Since their 2000 debut United, French indie pop band Phoenix has earned their place in the indie hall of fame, having mastered a fashionable blend of synthpop, disco, and new wave elements. In their latest album, Ti Amo, Phoenix explores new lyrical and thematic grounds, while retaining their sleek electronic pop charm that made them a favorite among indie fans in the first place.
As its title may suggest, the album is centered around Italy, or at least a highly romanticized picture of it: a passionate land in which people find themselves and inevitably fall in love. Tracks “Ti Amo”, “Via Veneto” and “Telefono” contain brief phrases in Italian, while a couple are sung mainly in French.
Instrumentally, the album is not a huge departure from their usual style, still relying heavily on synthesizers for its atmospheric sound. Ti Amo uses shiny, bubbly synths to accompany its more sentimental tracks, whereas 2013’s Bankrupt! featured sharper, more abrasive synthesizers. Compared to their previous projects, Ti Amo is pleasingly smoother, which perfectly aligns with the album’s overall theme.
In anticipation for the album, Phoenix released singles “J-Boy” and “Ti Amo”, the two most energetic songs on the record. However, these two tracks aren’t totally representative of the album as a whole, which is full of more indie-synthpop style ballads (if there is such a thing). Songs like “Fior de Latte” and “Goodbye Soleil” are great examples of this, as is the lovely “Telefono”.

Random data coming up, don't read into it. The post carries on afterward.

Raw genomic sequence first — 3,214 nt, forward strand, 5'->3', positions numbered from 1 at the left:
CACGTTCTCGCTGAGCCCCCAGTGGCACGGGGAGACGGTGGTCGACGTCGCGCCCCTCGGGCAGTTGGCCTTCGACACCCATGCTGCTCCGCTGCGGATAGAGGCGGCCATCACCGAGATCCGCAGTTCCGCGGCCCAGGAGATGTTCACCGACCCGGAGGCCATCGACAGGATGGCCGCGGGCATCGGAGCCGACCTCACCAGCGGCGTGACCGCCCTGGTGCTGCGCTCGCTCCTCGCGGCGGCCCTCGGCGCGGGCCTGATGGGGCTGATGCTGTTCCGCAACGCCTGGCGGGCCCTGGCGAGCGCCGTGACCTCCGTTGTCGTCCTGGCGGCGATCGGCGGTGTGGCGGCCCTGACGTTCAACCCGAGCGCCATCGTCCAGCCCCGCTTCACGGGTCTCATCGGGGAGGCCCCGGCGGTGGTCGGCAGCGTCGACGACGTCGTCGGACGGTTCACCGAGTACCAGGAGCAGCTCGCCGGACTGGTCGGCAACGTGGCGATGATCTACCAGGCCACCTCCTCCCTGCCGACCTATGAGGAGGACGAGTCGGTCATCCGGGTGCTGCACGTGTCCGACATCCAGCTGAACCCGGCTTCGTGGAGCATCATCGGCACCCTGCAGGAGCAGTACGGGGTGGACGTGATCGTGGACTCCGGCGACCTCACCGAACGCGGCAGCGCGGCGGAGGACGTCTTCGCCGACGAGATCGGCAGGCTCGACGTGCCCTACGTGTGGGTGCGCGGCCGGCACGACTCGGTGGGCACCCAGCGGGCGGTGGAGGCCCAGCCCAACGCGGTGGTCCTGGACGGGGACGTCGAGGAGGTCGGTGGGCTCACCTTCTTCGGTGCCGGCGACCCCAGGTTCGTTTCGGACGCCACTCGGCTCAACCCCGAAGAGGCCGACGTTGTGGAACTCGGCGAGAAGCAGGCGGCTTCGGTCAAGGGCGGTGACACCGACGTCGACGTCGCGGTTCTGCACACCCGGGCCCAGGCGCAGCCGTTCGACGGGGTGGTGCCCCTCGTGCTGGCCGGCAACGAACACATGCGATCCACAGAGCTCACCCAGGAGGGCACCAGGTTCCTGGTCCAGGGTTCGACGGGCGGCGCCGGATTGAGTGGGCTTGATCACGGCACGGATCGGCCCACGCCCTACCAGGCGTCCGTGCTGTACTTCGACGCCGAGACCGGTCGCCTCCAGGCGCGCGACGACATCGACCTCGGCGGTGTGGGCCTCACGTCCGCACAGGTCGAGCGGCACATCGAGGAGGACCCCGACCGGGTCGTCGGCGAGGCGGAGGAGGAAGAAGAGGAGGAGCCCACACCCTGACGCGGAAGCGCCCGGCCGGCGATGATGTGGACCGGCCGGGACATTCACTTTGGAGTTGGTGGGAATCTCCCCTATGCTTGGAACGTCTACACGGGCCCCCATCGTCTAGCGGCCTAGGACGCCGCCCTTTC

Album closer “Telefono” tells the story of a man in love with an Italian actress. The song is meant to be a phone conversation between the two, hence the name. The yearning chorus lines “Non posso vivere / troppo bisogno di te” or “I can’t live / I need you too much” make this the most captivating song on the record, and a great ending to it.
At moments, Ti Amo, does become slightly too indulgent and sentimental, such as in ‘Fior de Latte”, with its endless refrain of “we’re meant to get it on”. It does take a couple of listens to sink into its rose-colored ocean. However, the record wraps up quickly in 36 minutes, avoiding becoming tiresome or boring.
Ti Amo is a suave, yet earnest love letter to summers in Italy, first loves, youth and innocence. Everything about it is wistful and romantic. It perfectly captures these feelings and makes for a bright and charming summer record. Once again, Phoenix has delivered a great pop album to add to their legacy.
By Patricia Cardenas